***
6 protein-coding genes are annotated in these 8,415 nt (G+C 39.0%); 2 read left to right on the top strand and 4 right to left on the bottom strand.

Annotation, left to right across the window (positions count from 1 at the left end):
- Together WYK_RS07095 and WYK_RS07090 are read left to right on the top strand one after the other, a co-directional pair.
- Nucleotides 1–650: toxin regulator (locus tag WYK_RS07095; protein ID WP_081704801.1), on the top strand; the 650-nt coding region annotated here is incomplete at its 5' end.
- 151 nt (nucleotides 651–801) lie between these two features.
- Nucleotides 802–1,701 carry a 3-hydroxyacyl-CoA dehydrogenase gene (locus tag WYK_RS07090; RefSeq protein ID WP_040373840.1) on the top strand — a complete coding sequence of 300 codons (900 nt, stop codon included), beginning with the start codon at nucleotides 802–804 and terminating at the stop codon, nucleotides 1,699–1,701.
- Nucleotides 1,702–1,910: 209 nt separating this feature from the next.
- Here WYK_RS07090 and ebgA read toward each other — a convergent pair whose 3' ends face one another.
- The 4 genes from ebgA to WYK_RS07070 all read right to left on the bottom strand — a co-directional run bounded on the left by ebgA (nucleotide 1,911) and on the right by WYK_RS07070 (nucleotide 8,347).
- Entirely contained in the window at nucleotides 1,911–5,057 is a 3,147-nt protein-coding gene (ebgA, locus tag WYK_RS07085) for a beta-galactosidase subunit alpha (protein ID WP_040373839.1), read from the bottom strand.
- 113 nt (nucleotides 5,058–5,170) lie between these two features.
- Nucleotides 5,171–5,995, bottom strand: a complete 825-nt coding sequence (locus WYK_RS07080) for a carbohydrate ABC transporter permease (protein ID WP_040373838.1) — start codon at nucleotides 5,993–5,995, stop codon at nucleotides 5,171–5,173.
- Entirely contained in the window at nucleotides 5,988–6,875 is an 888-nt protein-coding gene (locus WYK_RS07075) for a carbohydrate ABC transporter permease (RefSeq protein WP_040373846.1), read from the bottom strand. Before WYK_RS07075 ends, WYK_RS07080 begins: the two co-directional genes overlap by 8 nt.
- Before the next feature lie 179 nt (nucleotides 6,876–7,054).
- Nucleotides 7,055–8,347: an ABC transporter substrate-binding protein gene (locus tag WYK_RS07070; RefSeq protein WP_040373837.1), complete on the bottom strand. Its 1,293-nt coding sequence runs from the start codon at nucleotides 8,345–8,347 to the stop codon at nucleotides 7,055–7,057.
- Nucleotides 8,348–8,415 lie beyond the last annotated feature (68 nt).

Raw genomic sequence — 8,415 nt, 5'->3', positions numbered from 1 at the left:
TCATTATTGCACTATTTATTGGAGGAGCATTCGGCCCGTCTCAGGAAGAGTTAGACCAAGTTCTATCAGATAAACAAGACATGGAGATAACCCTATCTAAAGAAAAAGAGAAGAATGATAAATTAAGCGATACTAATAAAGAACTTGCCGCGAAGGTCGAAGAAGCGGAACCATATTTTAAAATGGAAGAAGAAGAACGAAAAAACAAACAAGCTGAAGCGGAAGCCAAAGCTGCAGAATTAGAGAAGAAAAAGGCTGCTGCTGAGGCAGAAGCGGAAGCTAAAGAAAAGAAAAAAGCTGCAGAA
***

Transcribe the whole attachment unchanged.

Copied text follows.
6 protein-coding genes are annotated in these 8,415 nt (G+C 39.0%); 2 read left to right on the top strand and 4 right to left on the bottom strand.

Annotation, left to right across the window (positions count from 1 at the left end):
- Together WYK_RS07095 and WYK_RS07090 are read left to right on the top strand one after the other, a co-directional pair.
- Nucleotides 1–650: toxin regulator (locus tag WYK_RS07095; protein ID WP_081704801.1), on the top strand; the 650-nt coding region annotated here is incomplete at its 5' end.
- 151 nt (nucleotides 651–801) lie between these two features.
- Nucleotides 802–1,701 carry a 3-hydroxyacyl-CoA dehydrogenase gene (locus tag WYK_RS07090; RefSeq protein ID WP_040373840.1) on the top strand — a complete coding sequence of 300 codons (900 nt, stop codon included), beginning with the start codon at nucleotides 802–804 and terminating at the stop codon, nucleotides 1,699–1,701.
- Nucleotides 1,702–1,910: 209 nt separating this feature from the next.
- Here WYK_RS07090 and ebgA read toward each other — a convergent pair whose 3' ends face one another.
- The 4 genes from ebgA to WYK_RS07070 all read right to left on the bottom strand — a co-directional run bounded on the left by ebgA (nucleotide 1,911) and on the right by WYK_RS07070 (nucleotide 8,347).
- Entirely contained in the window at nucleotides 1,911–5,057 is a 3,147-nt protein-coding gene (ebgA, locus tag WYK_RS07085) for a beta-galactosidase subunit alpha (protein ID WP_040373839.1), read from the bottom strand.
- 113 nt (nucleotides 5,058–5,170) lie between these two features.
- Nucleotides 5,171–5,995, bottom strand: a complete 825-nt coding sequence (locus WYK_RS07080) for a carbohydrate ABC transporter permease (protein ID WP_040373838.1) — start codon at nucleotides 5,993–5,995, stop codon at nucleotides 5,171–5,173.
- Entirely contained in the window at nucleotides 5,988–6,875 is an 888-nt protein-coding gene (locus WYK_RS07075) for a carbohydrate ABC transporter permease (RefSeq protein WP_040373846.1), read from the bottom strand. Before WYK_RS07075 ends, WYK_RS07080 begins: the two co-directional genes overlap by 8 nt.
- Before the next feature lie 179 nt (nucleotides 6,876–7,054).
- Nucleotides 7,055–8,347: an ABC transporter substrate-binding protein gene (locus tag WYK_RS07070; RefSeq protein WP_040373837.1), complete on the bottom strand. Its 1,293-nt coding sequence runs from the start codon at nucleotides 8,345–8,347 to the stop codon at nucleotides 7,055–7,057.
- Nucleotides 8,348–8,415 lie beyond the last annotated feature (68 nt).

Raw genomic sequence — 8,415 nt, 5'->3', positions numbered from 1 at the left:
TCATTATTGCACTATTTATTGGAGGAGCATTCGGCCCGTCTCAGGAAGAGTTAGACCAAGTTCTATCAGATAAACAAGACATGGAGATAACCCTATCTAAAGAAAAAGAGAAGAATGATAAATTAAGCGATACTAATAAAGAACTTGCCGCGAAGGTCGAAGAAGCGGAACCATATTTTAAAATGGAAGAAGAAGAACGAAAAAACAAACAAGCTGAAGCGGAAGCCAAAGCTGCAGAATTAGAGAAGAAAAAGGCTGCTGCTGAGGCAGAAGCGGAAGCTAAAGAAAAGAAAAAAGCTGCAGAA